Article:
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- Last Stop
Story-heavy adventure games are seemingly more prone to criticism. Many of them lack gameplay and can be perceived as dry to actually play. This then puts all of the load on the narrative, which many games still can’t support. While it has some interesting ideas in the former category, Virginia developer Variable State‘s next game, Last Stop, is poised to be one of the best entries in the genre because of the quality of its story and writing.
Three unsuspecting victims
Last Stop revolves around three different protagonists: a middle-aged single dad named John, a secretive government official named Meena, and a teenage girl named Donna. The trio could not sit farther apart in a theoretical pub as they have next to nothing in common aside from the fictional borough of London they all live in. But supernatural forces pull them together and even though their stories don’t immediately cross, it’s almost guaranteed that they will down the road, given the setup and main menu screen.
This setup is full of engaging X-Files-like mysteries and occurrences that evade reasoning. According to Terry Kenny, creative co-director and art director, it’s just a product of what he loves to make.
“Those kinds of stories are always appealing to me.” he said. “It’s just a media diet someone grows up on like The Twilight Zone and The Outer Limits. Those are the kinds of things we throw around at the very beginning.”
Ordinary people, extraordinary events
But it’s not all spaceships and special agents with unusual names. Last Stop is rooted in some sort of reality. John is dealing with his boring day job and routine life. Meena is struggling to balance her work and home life. And Donna is going through the typical teenage tale of trying to find herself in the world.
They’re all tried-and-true dramatic elements that are intriguing without the supernatural events because of the charismatic cast of characters. Dialogue is fast-paced and natural, something that was undoubtedly aided by recording the characters in a scene as a group instead of individually. Even the children and teenagers are funny, which is almost unheard of in the medium. Lyndon Holland, another creative co-director (as well as a principal music, narrative, and design director), explained how the team pulled it off with actors in their thirties without feeling like “that Steve Buscemi meme.”
“We had watched Attack the Block and they did a really good job with teens with dialogue and the slang they had,” he explained. “The lengths that they went to get that seemed quite daunting and there were a lot of TV and films that we watched that had teens that [weren’t great]. Because when you get it wrong, you get it really wrong and it’s cringe. So we kind of just wrote them as neutral-sounding adults.”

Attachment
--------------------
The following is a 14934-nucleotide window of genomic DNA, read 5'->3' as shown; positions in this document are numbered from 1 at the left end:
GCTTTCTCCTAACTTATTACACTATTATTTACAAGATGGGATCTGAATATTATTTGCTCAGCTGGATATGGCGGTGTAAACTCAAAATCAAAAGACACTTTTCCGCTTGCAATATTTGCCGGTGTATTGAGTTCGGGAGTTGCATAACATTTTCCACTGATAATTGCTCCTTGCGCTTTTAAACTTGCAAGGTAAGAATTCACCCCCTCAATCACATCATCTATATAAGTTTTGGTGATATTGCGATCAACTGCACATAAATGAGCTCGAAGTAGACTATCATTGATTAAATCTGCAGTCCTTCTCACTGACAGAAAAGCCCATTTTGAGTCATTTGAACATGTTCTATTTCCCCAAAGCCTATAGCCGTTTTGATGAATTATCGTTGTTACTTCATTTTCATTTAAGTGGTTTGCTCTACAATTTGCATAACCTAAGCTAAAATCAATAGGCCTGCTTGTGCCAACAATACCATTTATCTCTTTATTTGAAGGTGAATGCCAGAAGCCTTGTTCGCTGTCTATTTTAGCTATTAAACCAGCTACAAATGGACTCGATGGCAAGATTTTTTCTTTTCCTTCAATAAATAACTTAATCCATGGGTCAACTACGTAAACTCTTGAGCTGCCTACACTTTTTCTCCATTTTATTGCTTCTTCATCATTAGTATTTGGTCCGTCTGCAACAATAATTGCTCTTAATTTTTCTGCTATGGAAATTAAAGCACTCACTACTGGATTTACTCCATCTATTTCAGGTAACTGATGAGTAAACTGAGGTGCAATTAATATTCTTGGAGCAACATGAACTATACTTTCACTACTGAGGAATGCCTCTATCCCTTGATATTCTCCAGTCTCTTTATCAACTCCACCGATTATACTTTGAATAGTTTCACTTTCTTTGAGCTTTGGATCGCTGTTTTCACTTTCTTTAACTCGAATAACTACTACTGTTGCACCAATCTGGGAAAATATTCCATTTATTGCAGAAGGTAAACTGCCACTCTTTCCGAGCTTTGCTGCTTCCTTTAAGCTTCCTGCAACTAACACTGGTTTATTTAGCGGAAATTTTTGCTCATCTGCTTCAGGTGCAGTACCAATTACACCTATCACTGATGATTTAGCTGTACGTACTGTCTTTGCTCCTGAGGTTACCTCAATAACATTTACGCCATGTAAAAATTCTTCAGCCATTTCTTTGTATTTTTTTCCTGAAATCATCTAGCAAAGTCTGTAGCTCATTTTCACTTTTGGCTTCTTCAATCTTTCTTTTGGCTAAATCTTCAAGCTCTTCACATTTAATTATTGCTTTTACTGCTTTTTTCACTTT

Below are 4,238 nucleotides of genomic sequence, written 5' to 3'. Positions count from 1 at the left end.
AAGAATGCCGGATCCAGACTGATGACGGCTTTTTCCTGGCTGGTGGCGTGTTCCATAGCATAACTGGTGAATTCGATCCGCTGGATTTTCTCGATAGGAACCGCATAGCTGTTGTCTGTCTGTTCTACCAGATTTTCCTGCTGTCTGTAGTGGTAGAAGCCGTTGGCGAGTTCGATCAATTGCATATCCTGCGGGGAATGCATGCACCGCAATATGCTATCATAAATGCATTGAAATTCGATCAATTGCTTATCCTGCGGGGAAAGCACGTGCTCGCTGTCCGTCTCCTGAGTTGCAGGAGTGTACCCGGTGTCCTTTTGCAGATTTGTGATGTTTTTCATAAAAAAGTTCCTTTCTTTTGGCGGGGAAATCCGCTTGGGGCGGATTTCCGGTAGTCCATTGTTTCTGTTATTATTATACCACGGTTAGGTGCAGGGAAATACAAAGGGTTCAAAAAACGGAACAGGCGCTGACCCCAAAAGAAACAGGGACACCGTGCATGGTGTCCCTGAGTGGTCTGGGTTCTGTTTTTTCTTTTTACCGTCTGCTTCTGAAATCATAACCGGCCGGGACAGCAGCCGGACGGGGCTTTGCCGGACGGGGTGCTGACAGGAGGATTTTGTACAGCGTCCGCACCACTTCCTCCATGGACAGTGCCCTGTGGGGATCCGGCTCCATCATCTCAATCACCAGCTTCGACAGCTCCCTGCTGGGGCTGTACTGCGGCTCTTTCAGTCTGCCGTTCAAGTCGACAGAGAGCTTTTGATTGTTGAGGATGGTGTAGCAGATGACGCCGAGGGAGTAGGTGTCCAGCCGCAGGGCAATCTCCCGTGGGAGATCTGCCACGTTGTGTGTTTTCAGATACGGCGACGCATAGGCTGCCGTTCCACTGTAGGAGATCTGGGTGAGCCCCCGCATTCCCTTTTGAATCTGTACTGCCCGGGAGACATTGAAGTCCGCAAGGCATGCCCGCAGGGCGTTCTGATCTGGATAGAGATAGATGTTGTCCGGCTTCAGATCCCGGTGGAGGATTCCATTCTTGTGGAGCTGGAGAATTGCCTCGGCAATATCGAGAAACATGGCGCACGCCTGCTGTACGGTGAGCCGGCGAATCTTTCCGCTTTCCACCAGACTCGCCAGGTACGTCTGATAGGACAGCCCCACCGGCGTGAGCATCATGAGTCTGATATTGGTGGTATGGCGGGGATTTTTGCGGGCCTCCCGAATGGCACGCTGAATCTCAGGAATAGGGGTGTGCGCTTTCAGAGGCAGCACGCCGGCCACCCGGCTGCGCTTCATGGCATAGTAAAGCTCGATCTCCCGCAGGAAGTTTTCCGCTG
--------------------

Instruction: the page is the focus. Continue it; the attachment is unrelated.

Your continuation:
Juxtaposing these two disparate tones is what makes Last Stop so intriguing. It’s got the drama that could work on its own — an aspect that is aided by the cliffhanger-prone, episodic format — while also wrapping itself in a mystery that begs to be unraveled. Meena’s marriage woes and the otherworldly things happening to her are equally captivating. While it remains to be seen if this approach will be a success, Kenny said this was all part of the plan.
“Keeping it grounded was intentional,” he said. “We wanted it to be relatable stories to happen against the backdrop of something supernatural. A lot of time went ensuring that no matter how fanciful stuff gets, we wanted the characters to feel relatable and they are normal people who are having crazy things happening to them.”
Finding the game
But it is a video game and does have interactive elements as well. Aside from just controlling the character, there are also small prompts that are more than just quick-time events. These range from mindlessly tapping on the keyboard to simulate John’s dull job or sifting through Donna’s phone to delete pics or read old texts. None of them are mechanically deep yet their narrative ties justify their existence and Last Stop’s qualities as a video game. Except for one scene in the beginning, they do break up the dialogue scenes and yield more insight into the characters in a way just tapping X at the right time doesn’t have. Again, this was all part of the plan according to yet another creative co-director, Jonathan Burroughs.
“Those interactions should always be driven by the characters as well as being able to break up the routine enough and reveal something about the character for a moment. John’s interaction lets players role-play and it reveals the monotony of his work. That ambition was that they’d have some sort of dramatic ambition to them.”
There are still ways for Last Stop to come up short. It’s a game with 18 or so total chapters split across at least three characters, which is a long time to stretch out a mystery. And if the story doesn’t work out, then its scant gameplay interactions lose their meaning, too. But this outcome would deviate from the evidence laid out in the first few sections. Last Stop’s organic, witty writing and enigma-riddled narrative seem good enough to persist over the length of a full story. It’s just up to the full release to prove that.